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Diplomacy in Action

A Strategic and Economic Review of Aerospace Exports


Testimony
Robert S. Kovac
Acting Deputy Assistant Secretary, Political-Military Affairs
Statement before the Subcommittee on Terrorism, Nonproliferation and Trade of the House Foreign Affairs Committee
Washington, DC
December 9, 2009

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As prepared

Thank you Chairman Sherman and members of the subcommittee for this opportunity to testify on the export control processes and policies of the Department of State.

The Directorate of Defense Trade Controls (DDTC) in the Department of State administers the U.S. Defense Trade system. Its mission is to advance U.S. national security and foreign policy through the licensing of direct commercial sales of defense articles and services, and the development and enforcement of defense trade export control laws, regulations, and policies. Like any regulatory agency, our goal is to perform that mission in a manner that is as efficient, transparent, and predictable as possible while preventing exports or retransfers of U.S.-origin military equipment and technology that are counter to or could undercut U.S. national security and foreign policy interests.

Several years ago, and not without justification, the Directorate had a less than stellar reputation for its processing of license applications. In Calendar Year 2006, the Directorate processed 70,000 license applications with an average processing time of 43 calendar days. This does not tell the whole story, however. At one point in September of 2006, the Directorate had over ten thousand license applications open and awaiting final action. Also during that year, over fifteen thousand applications took over 60 days to be resolved.

I am proud to say that the situation has changed radically for the better. In 2008, the Department processed almost 84,000 license applications while decreasing the average processing time to just over 16 calendar days; the number of applications open at any one time averaged 3400; and, the number of cases that took over 60 days to resolve was reduced to 1100. I am also extremely proud to note that this was not an isolated event or the result of extraordinary exertions that cannot be sustained. So far in 2009, the Department has processed over 70,000 licenses with an average processing time of just 15 calendar days. The number of open cases at any one time has dropped to an average of 3300—that is less than the number of cases we receive in a typical two week period.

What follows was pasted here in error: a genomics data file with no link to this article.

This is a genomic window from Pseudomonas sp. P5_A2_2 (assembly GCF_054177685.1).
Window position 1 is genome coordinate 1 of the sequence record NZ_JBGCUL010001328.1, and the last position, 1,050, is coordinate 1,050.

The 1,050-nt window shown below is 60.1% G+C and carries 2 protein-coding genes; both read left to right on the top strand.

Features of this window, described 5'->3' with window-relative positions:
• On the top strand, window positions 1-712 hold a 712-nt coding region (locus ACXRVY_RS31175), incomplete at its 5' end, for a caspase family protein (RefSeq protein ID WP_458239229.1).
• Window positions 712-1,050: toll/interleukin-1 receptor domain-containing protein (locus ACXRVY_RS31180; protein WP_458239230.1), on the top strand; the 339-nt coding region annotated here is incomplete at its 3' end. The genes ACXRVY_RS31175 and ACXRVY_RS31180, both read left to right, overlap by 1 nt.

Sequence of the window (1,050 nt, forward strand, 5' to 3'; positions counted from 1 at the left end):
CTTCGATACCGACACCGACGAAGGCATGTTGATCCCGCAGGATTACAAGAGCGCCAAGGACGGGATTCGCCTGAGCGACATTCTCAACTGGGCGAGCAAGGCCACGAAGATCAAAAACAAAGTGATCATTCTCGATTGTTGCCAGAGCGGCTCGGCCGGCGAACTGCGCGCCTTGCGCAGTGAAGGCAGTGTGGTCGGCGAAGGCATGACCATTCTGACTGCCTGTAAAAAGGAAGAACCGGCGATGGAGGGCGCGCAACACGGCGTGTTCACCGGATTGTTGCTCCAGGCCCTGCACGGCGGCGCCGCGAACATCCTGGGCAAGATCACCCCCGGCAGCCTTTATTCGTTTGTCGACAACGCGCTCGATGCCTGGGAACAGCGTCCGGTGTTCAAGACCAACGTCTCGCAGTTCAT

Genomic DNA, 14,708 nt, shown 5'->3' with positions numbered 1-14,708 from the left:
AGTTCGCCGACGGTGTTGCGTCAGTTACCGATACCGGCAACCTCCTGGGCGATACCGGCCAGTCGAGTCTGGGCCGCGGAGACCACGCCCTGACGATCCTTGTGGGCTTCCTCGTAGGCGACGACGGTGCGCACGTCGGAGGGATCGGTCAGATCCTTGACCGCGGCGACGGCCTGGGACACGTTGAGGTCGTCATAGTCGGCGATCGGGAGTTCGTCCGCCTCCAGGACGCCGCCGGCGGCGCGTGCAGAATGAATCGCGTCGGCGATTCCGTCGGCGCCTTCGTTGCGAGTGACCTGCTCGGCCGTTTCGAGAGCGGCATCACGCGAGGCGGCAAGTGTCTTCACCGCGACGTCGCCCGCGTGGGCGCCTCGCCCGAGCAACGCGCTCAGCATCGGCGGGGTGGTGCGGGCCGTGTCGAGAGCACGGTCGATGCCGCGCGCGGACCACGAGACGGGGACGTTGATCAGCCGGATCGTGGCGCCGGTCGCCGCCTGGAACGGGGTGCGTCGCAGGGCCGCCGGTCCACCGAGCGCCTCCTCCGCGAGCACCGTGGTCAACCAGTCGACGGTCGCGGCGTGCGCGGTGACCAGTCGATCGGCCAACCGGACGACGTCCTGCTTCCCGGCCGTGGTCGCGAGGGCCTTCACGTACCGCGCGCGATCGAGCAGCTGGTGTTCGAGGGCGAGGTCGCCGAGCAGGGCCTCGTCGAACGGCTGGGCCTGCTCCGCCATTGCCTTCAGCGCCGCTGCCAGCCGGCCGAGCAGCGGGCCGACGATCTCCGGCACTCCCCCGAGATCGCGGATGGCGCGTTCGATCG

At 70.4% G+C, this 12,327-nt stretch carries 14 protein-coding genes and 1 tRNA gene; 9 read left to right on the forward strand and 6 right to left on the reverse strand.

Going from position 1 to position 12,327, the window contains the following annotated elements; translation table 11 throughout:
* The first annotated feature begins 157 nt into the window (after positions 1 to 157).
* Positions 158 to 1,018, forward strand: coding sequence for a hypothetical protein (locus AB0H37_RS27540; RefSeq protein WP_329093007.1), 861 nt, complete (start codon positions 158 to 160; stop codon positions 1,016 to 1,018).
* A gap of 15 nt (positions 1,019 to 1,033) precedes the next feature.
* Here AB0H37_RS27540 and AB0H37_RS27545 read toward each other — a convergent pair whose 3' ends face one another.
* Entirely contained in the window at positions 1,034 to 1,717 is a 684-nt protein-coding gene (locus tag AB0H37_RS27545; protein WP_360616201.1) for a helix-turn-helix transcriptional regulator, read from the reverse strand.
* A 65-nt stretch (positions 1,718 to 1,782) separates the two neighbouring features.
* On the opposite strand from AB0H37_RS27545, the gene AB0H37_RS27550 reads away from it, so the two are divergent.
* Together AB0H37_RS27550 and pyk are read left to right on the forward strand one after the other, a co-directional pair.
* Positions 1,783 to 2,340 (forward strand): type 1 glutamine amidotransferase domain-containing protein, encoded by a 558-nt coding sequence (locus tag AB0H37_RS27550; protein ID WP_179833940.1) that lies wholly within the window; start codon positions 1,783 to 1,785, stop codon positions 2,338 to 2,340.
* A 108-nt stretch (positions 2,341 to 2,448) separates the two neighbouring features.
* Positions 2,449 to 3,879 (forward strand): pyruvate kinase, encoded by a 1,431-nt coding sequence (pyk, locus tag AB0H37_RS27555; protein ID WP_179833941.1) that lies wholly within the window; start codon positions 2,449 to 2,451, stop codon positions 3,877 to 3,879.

Improvement of this magnitude requires changes to process, policy, and practices as well as a sustained effort on the part of all those involved in export controls. The promulgation of National Security Presidential Decision (NSPD) -56 provided the impetus for many changes in the policy and processing of licenses, including the establishment of a 60-day limit on processing unless national security and foreign policy concerns required additional scrutiny, and the requirement for applicants to utilize electronic licensing.

Department of Defense support of the policy and process improvements was also critical. The Defense Technology Security Administration has been a steadfast partner in all the regulatory and policy changes; and, most importantly, in its own process improvements, which includes the use and continued refinement of a “do not staff list” identifying the technologies and circumstances that do not require DoD review.

Finally, and most importantly, these improvements have been the result of actions within the Directorate itself. We have done a detailed review of processes, policies, and practices used in licensing; developed internal standard operating procedures; published guidelines and policy notices to the exporting community; and, maintain a sustained effort on all fronts to improve the process on a daily basis. Kevin Maloney and his team in the Office of Defense Trade Controls Licensing deserve much of the credit for these improvements.

Regulatory changes have and will continue to play a part in the improvements. For example, changes to the U.S. Munitions List to better explain the existing policy used to establish jurisdiction over aircraft parts and components consistent with the Export Administration Act Section 17(c), have significantly reduced the number of aircraft related commodity jurisdiction requests. Expansion of the exemption that permits retransfers without prior approval, to include NATO agencies, has likewise had a positive impact. The Department recently published a draft rule to clarify the exemption for exports in furtherance of Foreign Military Sales cases, and work has just been completed on a draft rule to clarify exports exempt from licensing when “by or for” the United States Government. Other improvements are on the drawing board.

In summary, improvements to date have been impressive and will continue. The Department is committed to making the system efficient, transparent, and predictable. Our goals are three fold: first, to establish a regulatory regime that requires licenses only when required by law or when the U.S. national security and foreign policy concerns are a factor; second, to make the process as expeditious as possible when a license is required; and finally, to design the process to support enforcement. Any specific future improvement that may be implemented will depend upon a number of factors, including the impact of any legislation that might be forthcoming. However, any improvement, as Under Secretary Tauscher and Assistant Secretary Shapiro have made clear, will be executed with U.S. national security being the primary consideration.

I would be happy to respond to your questions.



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